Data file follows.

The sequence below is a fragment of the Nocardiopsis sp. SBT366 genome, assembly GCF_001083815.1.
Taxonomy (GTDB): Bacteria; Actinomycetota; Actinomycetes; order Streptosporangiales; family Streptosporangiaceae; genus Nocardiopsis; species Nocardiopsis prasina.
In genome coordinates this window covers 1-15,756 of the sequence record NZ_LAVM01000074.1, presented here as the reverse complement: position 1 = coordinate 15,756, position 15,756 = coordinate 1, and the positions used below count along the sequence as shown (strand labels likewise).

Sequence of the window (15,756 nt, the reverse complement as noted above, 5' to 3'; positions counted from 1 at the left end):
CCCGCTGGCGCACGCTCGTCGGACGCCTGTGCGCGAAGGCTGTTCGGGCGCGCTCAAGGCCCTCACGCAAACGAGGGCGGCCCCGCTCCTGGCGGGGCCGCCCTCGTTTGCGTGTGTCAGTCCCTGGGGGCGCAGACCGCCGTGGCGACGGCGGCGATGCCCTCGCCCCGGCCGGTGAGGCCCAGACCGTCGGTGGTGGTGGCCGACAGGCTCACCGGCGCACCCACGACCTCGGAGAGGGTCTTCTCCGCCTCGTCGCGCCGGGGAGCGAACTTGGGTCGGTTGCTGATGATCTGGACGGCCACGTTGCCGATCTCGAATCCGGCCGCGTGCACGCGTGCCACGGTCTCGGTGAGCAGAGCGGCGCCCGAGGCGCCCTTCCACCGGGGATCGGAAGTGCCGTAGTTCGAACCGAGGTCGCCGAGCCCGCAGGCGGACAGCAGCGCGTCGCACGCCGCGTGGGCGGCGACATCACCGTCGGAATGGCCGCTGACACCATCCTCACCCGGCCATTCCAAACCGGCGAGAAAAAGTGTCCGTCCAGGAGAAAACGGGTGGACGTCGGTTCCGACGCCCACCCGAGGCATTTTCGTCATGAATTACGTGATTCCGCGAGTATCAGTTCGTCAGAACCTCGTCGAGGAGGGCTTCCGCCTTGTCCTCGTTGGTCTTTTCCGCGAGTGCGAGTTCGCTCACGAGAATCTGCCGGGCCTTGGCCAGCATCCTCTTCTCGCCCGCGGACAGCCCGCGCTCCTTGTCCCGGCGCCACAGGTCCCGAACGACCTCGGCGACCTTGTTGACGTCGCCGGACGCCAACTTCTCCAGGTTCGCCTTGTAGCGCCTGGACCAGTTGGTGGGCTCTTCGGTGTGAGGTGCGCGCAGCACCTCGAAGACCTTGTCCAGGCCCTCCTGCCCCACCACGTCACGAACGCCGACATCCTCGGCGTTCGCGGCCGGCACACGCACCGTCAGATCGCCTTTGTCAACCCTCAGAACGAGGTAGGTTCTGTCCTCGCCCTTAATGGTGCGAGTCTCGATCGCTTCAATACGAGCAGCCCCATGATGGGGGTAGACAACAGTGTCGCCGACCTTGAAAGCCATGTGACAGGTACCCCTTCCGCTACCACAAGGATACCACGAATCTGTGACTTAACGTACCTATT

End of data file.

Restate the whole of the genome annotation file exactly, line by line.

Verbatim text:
The sequence below is a fragment of the Nocardiopsis sp. SBT366 genome, assembly GCF_001083815.1.
Taxonomy (GTDB): Bacteria; Actinomycetota; Actinomycetes; order Streptosporangiales; family Streptosporangiaceae; genus Nocardiopsis; species Nocardiopsis prasina.
In genome coordinates this window covers 1-15,756 of the sequence record NZ_LAVM01000074.1, presented here as the reverse complement: position 1 = coordinate 15,756, position 15,756 = coordinate 1, and the positions used below count along the sequence as shown (strand labels likewise).

Sequence of the window (15,756 nt, the reverse complement as noted above, 5' to 3'; positions counted from 1 at the left end):
CCCGCTGGCGCACGCTCGTCGGACGCCTGTGCGCGAAGGCTGTTCGGGCGCGCTCAAGGCCCTCACGCAAACGAGGGCGGCCCCGCTCCTGGCGGGGCCGCCCTCGTTTGCGTGTGTCAGTCCCTGGGGGCGCAGACCGCCGTGGCGACGGCGGCGATGCCCTCGCCCCGGCCGGTGAGGCCCAGACCGTCGGTGGTGGTGGCCGACAGGCTCACCGGCGCACCCACGACCTCGGAGAGGGTCTTCTCCGCCTCGTCGCGCCGGGGAGCGAACTTGGGTCGGTTGCTGATGATCTGGACGGCCACGTTGCCGATCTCGAATCCGGCCGCGTGCACGCGTGCCACGGTCTCGGTGAGCAGAGCGGCGCCCGAGGCGCCCTTCCACCGGGGATCGGAAGTGCCGTAGTTCGAACCGAGGTCGCCGAGCCCGCAGGCGGACAGCAGCGCGTCGCACGCCGCGTGGGCGGCGACATCACCGTCGGAATGGCCGCTGACACCATCCTCACCCGGCCATTCCAAACCGGCGAGAAAAAGTGTCCGTCCAGGAGAAAACGGGTGGACGTCGGTTCCGACGCCCACCCGAGGCATTTTCGTCATGAATTACGTGATTCCGCGAGTATCAGTTCGTCAGAACCTCGTCGAGGAGGGCTTCCGCCTTGTCCTCGTTGGTCTTTTCCGCGAGTGCGAGTTCGCTCACGAGAATCTGCCGGGCCTTGGCCAGCATCCTCTTCTCGCCCGCGGACAGCCCGCGCTCCTTGTCCCGGCGCCACAGGTCCCGAACGACCTCGGCGACCTTGTTGACGTCGCCGGACGCCAACTTCTCCAGGTTCGCCTTGTAGCGCCTGGACCAGTTGGTGGGCTCTTCGGTGTGAGGTGCGCGCAGCACCTCGAAGACCTTGTCCAGGCCCTCCTGCCCCACCACGTCACGAACGCCGACATCCTCGGCGTTCGCGGCCGGCACACGCACCGTCAGATCGCCTTTGTCAACCCTCAGAACGAGGTAGGTTCTGTCCTCGCCCTTAATGGTGCGAGTCTCGATCGCTTCAATACGAGCAGCCCCATGATGGGGGTAGACAACAGTGTCGCCGACCTTGAAAGCCATGTGACAGGTACCCCTTCCGCTACCACAAGGATACCACGAATCTGTGACTTAACGTACCTATT